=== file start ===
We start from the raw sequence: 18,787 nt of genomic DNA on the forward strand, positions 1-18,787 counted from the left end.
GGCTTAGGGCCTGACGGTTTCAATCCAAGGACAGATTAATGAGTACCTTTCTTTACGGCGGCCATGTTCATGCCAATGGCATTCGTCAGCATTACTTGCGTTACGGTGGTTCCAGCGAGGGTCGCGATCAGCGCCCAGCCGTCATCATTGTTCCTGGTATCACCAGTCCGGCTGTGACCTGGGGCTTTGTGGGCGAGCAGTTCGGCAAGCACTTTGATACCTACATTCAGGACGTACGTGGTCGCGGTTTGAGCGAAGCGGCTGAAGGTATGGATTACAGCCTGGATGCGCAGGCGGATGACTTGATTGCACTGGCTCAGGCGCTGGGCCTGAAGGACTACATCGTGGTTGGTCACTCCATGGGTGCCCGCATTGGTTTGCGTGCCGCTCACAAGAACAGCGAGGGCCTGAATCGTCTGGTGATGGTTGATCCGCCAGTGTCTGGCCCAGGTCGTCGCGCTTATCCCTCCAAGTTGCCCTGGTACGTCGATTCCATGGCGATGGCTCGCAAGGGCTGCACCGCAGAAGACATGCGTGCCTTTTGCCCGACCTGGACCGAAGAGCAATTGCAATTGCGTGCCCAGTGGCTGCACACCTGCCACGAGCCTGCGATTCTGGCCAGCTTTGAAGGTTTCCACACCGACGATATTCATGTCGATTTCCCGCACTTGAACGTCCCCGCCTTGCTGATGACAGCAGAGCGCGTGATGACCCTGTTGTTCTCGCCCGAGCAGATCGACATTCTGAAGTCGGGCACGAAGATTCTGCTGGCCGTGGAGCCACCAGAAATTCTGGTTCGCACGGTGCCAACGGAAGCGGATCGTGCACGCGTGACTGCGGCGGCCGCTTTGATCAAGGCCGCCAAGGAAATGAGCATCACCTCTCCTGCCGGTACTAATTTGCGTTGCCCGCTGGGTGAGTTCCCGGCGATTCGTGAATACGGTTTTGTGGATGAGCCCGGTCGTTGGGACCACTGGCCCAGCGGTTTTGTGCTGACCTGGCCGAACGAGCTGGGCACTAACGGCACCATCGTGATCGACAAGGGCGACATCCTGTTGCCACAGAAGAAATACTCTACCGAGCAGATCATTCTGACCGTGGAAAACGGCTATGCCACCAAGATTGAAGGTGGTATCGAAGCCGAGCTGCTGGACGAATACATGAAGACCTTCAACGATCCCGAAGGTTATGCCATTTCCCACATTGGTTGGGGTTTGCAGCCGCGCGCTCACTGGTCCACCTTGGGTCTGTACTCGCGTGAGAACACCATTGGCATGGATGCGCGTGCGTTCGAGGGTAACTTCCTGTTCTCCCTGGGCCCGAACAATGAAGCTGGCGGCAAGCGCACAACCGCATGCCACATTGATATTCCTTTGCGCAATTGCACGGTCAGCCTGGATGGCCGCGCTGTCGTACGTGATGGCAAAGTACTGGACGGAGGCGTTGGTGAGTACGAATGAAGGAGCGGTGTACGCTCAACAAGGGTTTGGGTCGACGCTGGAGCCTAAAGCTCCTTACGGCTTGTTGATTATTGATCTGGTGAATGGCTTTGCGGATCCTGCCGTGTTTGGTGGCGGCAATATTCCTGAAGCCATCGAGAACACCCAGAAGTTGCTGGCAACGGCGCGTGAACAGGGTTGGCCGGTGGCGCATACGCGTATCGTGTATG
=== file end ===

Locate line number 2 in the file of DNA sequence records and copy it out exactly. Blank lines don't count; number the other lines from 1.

GGCTTAGGGCCTGACGGTTTCAATCCAAGGACAGATTAATGAGTACCTTTCTTTACGGCGGCCATGTTCATGCCAATGGCATTCGTCAGCATTACTTGCGTTACGGTGGTTCCAGCGAGGGTCGCGATCAGCGCCCAGCCGTCATCATTGTTCCTGGTATCACCAGTCCGGCTGTGACCTGGGGCTTTGTGGGCGAGCAGTTCGGCAAGCACTTTGATACCTACATTCAGGACGTACGTGGTCGCGGTTTGAGCGAAGCGGCTGAAGGTATGGATTACAGCCTGGATGCGCAGGCGGATGACTTGATTGCACTGGCTCAGGCGCTGGGCCTGAAGGACTACATCGTGGTTGGTCACTCCATGGGTGCCCGCATTGGTTTGCGTGCCGCTCACAAGAACAGCGAGGGCCTGAATCGTCTGGTGATGGTTGATCCGCCAGTGTCTGGCCCAGGTCGTCGCGCTTATCCCTCCAAGTTGCCCTGGTACGTCGATTCCATGGCGATGGCTCGCAAGGGCTGCACCGCAGAAGACATGCGTGCCTTTTGCCCGACCTGGACCGAAGAGCAATTGCAATTGCGTGCCCAGTGGCTGCACACCTGCCACGAGCCTGCGATTCTGGCCAGCTTTGAAGGTTTCCACACCGACGATATTCATGTCGATTTCCCGCACTTGAACGTCCCCGCCTTGCTGATGACAGCAGAGCGCGTGATGACCCTGTTGTTCTCGCCCGAGCAGATCGACATTCTGAAGTCGGGCACGAAGATTCTGCTGGCCGTGGAGCCACCAGAAATTCTGGTTCGCACGGTGCCAACGGAAGCGGATCGTGCACGCGTGACTGCGGCGGCCGCTTTGATCAAGGCCGCCAAGGAAATGAGCATCACCTCTCCTGCCGGTACTAATTTGCGTTGCCCGCTGGGTGAGTTCCCGGCGATTCGTGAATACGGTTTTGTGGATGAGCCCGGTCGTTGGGACCACTGGCCCAGCGGTTTTGTGCTGACCTGGCCGAACGAGCTGGGCACTAACGGCACCATCGTGATCGACAAGGGCGACATCCTGTTGCCACAGAAGAAATACTCTACCGAGCAGATCATTCTGACCGTGGAAAACGGCTATGCCACCAAGATTGAAGGTGGTATCGAAGCCGAGCTGCTGGACGAATACATGAAGACCTTCAACGATCCCGAAGGTTATGCCATTTCCCACATTGGTTGGGGTTTGCAGCCGCGCGCTCACTGGTCCACCTTGGGTCTGTACTCGCGTGAGAACACCATTGGCATGGATGCGCGTGCGTTCGAGGGTAACTTCCTGTTCTCCCTGGGCCCGAACAATGAAGCTGGCGGCAAGCGCACAACCGCATGCCACATTGATATTCCTTTGCGCAATTGCACGGTCAGCCTGGATGGCCGCGCTGTCGTACGTGATGGCAAAGTACTGGACGGAGGCGTTGGTGAGTACGAATGAAGGAGCGGTGTACGCTCAACAAGGGTTTGGGTCGACGCTGGAGCCTAAAGCTCCTTACGGCTTGTTGATTATTGATCTGGTGAATGGCTTTGCGGATCCTGCCGTGTTTGGTGGCGGCAATATTCCTGAAGCCATCGAGAACACCCAGAAGTTGCTGGCAACGGCGCGTGAACAGGGTTGGCCGGTGGCGCATACGCGTATCGTGTATG